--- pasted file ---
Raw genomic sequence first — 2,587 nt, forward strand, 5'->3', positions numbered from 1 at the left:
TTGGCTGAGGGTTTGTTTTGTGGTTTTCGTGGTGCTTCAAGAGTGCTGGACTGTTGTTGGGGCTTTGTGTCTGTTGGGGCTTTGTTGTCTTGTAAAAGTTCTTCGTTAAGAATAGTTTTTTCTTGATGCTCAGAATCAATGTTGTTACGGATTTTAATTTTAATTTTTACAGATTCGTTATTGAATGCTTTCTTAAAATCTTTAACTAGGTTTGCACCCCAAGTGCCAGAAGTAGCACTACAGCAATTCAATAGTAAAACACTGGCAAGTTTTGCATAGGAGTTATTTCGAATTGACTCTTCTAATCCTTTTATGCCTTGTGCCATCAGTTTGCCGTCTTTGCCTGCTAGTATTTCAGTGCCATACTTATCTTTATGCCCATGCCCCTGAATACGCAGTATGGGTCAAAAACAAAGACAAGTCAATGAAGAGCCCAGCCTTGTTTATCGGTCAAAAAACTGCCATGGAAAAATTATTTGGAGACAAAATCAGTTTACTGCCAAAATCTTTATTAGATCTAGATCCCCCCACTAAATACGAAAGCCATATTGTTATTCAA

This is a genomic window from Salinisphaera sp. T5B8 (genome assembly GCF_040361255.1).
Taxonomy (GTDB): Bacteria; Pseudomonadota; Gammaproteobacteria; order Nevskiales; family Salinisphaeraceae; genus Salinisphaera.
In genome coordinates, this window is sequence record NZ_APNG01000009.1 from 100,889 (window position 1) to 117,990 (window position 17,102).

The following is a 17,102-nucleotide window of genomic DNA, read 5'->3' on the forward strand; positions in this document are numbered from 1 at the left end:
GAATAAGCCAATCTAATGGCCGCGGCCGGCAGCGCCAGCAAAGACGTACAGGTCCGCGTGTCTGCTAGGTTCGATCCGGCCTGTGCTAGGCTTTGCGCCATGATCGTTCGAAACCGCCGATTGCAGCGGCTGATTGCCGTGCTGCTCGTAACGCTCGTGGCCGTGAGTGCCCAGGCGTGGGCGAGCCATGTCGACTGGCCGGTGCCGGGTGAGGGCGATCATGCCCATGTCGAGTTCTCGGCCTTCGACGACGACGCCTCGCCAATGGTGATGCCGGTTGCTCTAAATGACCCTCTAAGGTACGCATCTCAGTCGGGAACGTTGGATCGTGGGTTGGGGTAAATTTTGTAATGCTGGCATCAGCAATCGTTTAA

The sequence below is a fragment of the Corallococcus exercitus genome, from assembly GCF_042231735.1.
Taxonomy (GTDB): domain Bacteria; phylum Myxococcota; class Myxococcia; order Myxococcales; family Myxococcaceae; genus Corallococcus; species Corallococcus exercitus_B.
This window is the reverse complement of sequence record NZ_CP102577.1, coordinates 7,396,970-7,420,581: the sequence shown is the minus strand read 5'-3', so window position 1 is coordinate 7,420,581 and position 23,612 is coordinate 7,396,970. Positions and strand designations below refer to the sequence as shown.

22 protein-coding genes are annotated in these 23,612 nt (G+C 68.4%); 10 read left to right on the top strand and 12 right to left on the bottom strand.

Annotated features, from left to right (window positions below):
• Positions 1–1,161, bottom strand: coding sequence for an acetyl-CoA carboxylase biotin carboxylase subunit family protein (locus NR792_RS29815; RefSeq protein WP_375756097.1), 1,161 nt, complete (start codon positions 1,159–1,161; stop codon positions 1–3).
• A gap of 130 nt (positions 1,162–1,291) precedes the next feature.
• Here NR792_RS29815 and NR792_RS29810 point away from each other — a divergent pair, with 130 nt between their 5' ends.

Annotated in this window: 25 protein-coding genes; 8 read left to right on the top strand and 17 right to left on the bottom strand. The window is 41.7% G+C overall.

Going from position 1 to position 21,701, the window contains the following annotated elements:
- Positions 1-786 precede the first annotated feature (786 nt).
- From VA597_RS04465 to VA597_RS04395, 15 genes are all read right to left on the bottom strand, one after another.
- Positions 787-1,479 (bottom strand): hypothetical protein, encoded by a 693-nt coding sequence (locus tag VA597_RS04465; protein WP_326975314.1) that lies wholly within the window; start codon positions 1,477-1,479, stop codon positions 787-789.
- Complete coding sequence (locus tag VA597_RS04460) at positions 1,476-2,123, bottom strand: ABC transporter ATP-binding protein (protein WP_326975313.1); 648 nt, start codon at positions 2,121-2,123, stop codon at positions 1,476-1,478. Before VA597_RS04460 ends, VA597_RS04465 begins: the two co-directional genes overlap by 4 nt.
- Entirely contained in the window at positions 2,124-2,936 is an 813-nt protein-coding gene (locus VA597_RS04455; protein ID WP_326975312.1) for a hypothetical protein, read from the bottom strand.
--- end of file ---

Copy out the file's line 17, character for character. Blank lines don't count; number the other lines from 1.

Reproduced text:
Going from position 1 to position 21,701, the window contains the following annotated elements: